The powerful Jaguar F-Type R is sensational to drive, with even better driving dynamics than its lesser siblings without resorting to the savage tendencies of the SVR

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This was the most powerful version of Jaguar’s new sports car, the Jaguar F-Type R. Although this title now belongs to the F-Type SVR, the Special Vehicle Operation's version owes much to its predecessor.

The top-spec V8 sits alongside its supercharged V6 and 2.0-litre Ingenium siblings, although none of the range should be described as underpowered. The entry-level i4 petrol pumps out 295bhp, while the base V6 has 335bhp available, rising to 375bhp in the V6 S and ending with an impressive 542bhp in V8 form. Jaguar's SVO division felt this wasn't enough for their take on the big cat sports car and duly upped the power to 567bhp.

The Jaguar F-Type R feels incredibly quick and offers high levels of grip

Giving up the Jaguar F-Type R's secret

Most staggering about the F-Type R is the simple fact that Jaguar has improved the torsional rigidity of the convertible by 80 percent. That such a large change can come from adding a fixed aluminium roof is more than impressive, with the extra metal turning the F-Type into a true monocoque structure in the process.

The extra rigidity means Jaguar engineers have been able to make the F-Type R even better to drive, granting extra dynamic ability by raising its spring rates at the front and rear. The coupé should have more control, better agility and greater steering precision than the convertible, then. And that was hardly lacking in the first place.

Size wise, the all-aluminium, front-engined, all-wheel-drive F-Type R is comparable to a BMW 3 Series. Indeed, it shares many of its components with Jaguar’s own 3 Series rival, the Jaguar XE.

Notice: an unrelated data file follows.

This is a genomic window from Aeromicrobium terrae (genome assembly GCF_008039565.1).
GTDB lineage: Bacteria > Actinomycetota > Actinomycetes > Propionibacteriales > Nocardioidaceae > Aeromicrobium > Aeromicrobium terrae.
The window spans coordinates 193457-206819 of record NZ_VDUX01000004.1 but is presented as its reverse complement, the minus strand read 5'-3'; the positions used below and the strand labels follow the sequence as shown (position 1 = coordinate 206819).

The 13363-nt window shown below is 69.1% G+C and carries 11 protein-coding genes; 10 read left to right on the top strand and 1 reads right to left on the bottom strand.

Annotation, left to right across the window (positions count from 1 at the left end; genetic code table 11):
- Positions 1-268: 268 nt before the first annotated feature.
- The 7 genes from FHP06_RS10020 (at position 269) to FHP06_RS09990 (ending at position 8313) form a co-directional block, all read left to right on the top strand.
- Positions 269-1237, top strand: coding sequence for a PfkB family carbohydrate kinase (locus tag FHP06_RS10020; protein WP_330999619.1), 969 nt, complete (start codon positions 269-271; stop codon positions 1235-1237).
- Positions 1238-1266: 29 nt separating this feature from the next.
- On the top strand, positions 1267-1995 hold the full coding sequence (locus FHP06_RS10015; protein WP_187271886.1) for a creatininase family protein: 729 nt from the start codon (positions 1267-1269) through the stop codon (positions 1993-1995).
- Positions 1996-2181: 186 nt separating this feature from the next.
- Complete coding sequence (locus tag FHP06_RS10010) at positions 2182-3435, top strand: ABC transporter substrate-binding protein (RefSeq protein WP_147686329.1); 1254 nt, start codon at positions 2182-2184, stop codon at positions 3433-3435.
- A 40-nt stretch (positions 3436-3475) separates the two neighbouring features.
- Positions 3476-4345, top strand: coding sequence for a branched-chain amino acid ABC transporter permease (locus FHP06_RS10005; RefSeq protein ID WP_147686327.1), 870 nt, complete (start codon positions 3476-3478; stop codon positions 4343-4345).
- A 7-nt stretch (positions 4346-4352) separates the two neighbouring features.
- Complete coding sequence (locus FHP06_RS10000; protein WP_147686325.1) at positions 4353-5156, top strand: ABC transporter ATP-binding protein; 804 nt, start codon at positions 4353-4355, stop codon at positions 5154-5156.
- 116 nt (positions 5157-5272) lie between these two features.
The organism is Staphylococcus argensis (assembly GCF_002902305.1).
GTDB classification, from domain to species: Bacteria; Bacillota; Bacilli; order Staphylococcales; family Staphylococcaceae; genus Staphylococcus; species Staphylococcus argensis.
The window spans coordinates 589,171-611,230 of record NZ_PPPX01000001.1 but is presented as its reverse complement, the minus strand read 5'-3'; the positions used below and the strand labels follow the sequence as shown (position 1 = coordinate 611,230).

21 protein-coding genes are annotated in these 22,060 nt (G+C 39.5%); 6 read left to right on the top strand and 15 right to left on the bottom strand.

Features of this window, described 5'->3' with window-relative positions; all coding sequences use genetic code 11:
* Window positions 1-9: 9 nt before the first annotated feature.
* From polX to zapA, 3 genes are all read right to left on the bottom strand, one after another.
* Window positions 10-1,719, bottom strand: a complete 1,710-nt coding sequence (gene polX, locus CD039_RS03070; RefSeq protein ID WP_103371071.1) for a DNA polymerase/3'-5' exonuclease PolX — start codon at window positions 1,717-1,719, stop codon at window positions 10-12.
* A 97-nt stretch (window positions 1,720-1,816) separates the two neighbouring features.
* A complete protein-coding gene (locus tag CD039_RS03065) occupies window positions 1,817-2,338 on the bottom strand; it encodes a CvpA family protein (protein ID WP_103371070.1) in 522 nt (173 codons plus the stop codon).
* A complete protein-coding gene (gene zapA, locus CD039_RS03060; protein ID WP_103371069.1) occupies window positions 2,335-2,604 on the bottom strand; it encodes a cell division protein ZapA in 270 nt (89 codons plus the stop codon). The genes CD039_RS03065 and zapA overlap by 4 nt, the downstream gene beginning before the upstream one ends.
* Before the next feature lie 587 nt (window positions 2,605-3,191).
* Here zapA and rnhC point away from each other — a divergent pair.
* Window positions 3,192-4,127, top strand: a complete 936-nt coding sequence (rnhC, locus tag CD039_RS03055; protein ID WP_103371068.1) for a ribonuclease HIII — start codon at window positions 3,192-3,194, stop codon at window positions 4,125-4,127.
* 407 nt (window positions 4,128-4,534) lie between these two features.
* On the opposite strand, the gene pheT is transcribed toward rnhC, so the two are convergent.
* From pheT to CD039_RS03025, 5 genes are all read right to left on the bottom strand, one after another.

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With a top speed of 186mph and the 0-60mph sprint covered in just 4.0 seconds, the powerful F-Type R is thunderingly fast, although it must be said that these outstanding performance figures are translated to the convertible also - with the R Convertible capable of 0-60mph in 3.9sec before plowing on towards its 186mph limiter.

As well as the burbling 5.0-litre supercharged V8 engine there are extra additions in the form of 20-inch wheels with larger steel brakes. Carbon-ceramic units with performance tyres and lighter forged wheels also feature on the options list. Although some of those options are made standard on the SVR.

Unleashing the F-Type R's supercharged 5.0-litre V8

Even sitting at its governed top speed, the V8 coupé remains flat and able to steer faithfully, with its large tailgate spoiler handling the generated lift confidently. Again with the power duly increased for the SVR - its capable of reaching the heavenly 200mph mark in coupé form but just a mere 195mph with a rag top affixed.

On the track, it was easy enough to discover and take the Jaguar F-Type R to its limits and hold it there, with the car’s excellent torque vectoring system eliminating understeer in most of the corners.